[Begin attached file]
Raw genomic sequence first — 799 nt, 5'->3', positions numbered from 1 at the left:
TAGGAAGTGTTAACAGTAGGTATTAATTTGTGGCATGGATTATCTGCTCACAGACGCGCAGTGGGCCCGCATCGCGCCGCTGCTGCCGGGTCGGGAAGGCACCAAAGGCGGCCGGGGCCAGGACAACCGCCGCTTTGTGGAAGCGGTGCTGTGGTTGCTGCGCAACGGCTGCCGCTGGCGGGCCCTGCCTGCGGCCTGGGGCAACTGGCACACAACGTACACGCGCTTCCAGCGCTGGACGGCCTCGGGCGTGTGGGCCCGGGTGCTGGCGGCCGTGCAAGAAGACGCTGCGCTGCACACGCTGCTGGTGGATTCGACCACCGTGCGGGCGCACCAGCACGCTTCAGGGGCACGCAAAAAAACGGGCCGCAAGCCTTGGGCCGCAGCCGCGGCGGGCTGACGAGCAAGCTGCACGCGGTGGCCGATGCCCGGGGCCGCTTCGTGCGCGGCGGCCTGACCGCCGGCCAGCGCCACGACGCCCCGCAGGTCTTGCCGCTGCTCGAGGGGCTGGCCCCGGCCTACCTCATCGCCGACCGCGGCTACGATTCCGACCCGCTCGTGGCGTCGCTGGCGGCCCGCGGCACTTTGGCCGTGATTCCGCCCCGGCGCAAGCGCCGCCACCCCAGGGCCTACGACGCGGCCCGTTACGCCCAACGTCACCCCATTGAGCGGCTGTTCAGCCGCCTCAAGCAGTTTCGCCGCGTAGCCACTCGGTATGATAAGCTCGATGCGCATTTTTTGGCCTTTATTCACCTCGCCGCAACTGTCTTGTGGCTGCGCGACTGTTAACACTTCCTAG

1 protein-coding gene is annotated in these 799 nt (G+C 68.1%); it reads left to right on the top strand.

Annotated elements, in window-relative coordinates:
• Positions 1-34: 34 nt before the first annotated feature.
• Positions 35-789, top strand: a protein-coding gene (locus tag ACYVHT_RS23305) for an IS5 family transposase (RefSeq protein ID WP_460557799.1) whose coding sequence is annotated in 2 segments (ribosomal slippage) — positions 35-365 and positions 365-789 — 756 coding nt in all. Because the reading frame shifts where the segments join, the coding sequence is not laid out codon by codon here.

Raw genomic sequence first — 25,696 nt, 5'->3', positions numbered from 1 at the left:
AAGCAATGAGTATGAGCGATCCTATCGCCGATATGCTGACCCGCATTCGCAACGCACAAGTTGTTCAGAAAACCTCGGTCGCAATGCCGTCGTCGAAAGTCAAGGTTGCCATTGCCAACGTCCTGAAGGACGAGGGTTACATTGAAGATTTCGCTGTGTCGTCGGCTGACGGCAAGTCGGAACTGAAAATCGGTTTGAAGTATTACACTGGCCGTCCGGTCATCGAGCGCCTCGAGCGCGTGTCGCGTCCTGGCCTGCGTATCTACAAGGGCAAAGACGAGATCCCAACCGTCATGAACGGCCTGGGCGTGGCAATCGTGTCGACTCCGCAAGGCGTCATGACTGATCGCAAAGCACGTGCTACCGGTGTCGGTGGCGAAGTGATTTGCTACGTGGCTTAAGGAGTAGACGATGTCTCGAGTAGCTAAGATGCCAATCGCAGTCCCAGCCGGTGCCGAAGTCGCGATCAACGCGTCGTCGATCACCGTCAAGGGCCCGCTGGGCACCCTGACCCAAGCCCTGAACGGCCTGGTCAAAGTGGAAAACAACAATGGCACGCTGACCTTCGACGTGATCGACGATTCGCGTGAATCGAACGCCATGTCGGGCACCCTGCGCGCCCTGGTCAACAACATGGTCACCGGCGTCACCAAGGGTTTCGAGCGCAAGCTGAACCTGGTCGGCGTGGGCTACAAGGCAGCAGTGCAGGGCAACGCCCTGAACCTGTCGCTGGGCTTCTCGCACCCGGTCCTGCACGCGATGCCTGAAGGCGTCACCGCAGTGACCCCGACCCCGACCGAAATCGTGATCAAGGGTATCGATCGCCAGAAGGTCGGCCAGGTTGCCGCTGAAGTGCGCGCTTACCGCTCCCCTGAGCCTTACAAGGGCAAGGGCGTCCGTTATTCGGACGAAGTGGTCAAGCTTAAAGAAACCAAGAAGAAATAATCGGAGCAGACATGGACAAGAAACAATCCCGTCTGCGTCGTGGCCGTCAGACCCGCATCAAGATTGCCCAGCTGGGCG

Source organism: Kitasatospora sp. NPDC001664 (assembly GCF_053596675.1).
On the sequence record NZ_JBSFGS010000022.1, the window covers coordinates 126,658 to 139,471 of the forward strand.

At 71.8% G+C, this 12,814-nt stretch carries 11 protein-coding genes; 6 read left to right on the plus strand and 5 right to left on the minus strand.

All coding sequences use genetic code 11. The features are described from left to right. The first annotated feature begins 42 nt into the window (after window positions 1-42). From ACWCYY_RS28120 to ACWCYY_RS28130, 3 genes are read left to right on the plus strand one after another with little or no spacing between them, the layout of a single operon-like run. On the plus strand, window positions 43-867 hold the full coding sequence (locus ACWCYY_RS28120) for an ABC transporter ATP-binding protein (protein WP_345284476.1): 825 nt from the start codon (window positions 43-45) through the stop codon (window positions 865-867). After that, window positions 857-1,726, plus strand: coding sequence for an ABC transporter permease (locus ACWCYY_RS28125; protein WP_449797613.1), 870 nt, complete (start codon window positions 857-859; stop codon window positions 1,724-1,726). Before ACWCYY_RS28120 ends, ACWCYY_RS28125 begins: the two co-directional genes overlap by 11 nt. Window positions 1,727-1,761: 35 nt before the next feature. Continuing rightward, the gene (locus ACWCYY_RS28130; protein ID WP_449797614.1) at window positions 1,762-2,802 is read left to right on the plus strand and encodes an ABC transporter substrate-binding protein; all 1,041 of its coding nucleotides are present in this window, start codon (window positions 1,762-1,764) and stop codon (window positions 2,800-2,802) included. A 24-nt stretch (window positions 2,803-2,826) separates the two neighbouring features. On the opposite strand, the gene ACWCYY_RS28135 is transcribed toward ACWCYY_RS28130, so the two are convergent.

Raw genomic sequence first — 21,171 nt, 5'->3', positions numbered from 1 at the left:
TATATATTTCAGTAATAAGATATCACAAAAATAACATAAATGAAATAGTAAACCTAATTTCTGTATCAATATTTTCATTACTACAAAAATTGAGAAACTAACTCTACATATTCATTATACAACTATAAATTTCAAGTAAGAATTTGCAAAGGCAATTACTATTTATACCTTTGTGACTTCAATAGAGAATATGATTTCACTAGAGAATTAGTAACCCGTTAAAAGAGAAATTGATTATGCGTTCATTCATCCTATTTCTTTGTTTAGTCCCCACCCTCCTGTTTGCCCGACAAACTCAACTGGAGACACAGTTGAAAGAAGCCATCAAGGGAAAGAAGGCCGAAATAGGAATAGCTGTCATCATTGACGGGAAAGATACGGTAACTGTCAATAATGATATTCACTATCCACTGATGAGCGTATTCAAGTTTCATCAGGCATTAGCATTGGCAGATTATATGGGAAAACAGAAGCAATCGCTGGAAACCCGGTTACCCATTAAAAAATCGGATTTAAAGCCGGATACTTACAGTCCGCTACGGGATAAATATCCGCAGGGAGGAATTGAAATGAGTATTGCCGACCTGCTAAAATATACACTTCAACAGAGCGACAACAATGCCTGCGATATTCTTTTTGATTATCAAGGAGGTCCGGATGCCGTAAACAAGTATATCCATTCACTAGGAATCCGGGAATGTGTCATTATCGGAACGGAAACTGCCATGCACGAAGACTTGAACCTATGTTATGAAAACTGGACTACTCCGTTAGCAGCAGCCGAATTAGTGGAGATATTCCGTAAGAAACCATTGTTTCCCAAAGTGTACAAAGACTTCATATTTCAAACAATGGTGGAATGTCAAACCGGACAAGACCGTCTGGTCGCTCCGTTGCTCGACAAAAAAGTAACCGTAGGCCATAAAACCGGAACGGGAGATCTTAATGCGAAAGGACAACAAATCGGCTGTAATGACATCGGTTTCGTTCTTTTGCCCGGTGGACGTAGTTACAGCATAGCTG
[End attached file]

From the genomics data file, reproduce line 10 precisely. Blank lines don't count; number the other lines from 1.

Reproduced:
On the sequence record NZ_JBSFGS010000022.1, the window covers coordinates 126,658 to 139,471 of the forward strand.